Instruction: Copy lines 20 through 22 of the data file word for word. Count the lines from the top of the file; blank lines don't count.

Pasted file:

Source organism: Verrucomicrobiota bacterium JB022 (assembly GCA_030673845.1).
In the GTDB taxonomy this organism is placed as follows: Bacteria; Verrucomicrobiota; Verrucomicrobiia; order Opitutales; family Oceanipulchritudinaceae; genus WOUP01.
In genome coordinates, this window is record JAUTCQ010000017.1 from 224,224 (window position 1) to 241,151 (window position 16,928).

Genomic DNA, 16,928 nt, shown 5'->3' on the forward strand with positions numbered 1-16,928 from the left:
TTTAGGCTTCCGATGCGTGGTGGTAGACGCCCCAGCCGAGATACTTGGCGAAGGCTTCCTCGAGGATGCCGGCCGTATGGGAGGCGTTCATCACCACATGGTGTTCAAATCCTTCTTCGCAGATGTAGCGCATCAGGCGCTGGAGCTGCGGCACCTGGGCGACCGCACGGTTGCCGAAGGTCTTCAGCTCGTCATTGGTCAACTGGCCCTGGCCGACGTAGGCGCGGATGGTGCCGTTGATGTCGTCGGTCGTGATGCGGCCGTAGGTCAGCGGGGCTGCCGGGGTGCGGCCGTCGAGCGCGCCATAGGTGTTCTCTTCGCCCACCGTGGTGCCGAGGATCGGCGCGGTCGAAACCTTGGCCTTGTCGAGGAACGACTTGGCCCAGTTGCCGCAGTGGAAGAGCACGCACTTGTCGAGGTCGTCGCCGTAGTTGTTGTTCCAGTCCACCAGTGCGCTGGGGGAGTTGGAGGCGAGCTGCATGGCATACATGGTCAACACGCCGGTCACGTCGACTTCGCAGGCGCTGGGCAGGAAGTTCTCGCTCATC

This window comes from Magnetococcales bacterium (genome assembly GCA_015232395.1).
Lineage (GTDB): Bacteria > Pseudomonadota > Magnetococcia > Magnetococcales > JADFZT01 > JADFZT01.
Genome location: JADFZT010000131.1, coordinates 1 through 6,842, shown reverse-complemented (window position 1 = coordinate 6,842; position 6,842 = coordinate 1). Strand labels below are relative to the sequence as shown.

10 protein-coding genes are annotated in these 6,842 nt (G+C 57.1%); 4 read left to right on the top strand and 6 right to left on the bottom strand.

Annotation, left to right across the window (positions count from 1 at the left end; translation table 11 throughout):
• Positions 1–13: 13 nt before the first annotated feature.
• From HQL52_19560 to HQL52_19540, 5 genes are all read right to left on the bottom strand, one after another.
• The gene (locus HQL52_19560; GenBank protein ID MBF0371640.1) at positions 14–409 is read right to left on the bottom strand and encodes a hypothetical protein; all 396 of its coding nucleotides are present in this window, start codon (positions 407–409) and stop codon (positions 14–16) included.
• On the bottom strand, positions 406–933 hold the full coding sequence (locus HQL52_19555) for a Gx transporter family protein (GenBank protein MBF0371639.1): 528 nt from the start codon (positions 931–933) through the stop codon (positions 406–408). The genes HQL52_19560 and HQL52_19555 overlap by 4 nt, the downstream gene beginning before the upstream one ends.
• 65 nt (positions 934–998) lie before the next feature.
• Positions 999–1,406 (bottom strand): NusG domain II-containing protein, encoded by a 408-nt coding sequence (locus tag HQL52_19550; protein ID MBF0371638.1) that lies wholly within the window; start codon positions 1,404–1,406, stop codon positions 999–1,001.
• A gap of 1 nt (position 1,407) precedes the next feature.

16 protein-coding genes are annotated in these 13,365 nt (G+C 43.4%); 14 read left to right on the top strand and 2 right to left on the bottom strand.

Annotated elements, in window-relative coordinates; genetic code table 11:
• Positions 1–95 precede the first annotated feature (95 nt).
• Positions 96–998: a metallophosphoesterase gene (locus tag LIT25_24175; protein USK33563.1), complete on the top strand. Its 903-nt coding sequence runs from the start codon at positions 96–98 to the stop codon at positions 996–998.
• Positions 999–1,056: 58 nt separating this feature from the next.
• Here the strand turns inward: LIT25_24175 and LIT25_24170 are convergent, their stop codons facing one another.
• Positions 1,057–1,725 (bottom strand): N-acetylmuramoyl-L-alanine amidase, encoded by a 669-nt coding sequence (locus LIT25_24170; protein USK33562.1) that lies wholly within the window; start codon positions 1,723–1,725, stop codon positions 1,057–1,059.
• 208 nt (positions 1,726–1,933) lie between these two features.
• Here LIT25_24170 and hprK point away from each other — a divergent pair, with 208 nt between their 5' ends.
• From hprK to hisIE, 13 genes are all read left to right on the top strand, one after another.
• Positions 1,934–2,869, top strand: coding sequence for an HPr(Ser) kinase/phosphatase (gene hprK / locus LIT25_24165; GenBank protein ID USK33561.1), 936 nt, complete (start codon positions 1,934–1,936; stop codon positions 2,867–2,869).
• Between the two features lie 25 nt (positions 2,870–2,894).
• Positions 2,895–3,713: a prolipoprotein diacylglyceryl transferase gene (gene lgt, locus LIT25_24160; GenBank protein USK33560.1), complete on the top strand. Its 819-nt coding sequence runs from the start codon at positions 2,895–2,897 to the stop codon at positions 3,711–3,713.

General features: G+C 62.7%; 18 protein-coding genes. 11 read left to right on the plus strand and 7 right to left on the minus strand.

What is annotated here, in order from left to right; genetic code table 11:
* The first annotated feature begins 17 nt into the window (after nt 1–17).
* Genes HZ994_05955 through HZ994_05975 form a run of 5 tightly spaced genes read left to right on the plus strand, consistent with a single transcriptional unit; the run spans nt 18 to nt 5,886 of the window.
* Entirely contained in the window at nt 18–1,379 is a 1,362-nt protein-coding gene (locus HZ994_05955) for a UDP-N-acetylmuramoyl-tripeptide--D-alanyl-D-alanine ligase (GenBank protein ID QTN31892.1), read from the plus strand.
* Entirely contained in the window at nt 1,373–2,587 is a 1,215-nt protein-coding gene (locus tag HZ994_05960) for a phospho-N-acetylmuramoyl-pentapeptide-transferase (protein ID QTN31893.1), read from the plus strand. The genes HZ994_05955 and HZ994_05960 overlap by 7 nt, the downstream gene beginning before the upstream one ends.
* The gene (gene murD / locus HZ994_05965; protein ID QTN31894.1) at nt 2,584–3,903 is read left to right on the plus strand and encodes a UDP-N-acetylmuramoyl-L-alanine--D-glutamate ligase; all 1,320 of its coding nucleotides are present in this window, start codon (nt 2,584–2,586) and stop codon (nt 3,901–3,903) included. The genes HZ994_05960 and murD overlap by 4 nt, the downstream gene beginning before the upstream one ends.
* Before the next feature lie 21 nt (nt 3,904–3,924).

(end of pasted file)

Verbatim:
• Positions 1–95 precede the first annotated feature (95 nt).
• Positions 96–998: a metallophosphoesterase gene (locus tag LIT25_24175; protein USK33563.1), complete on the top strand. Its 903-nt coding sequence runs from the start codon at positions 96–98 to the stop codon at positions 996–998.
• Positions 999–1,056: 58 nt separating this feature from the next.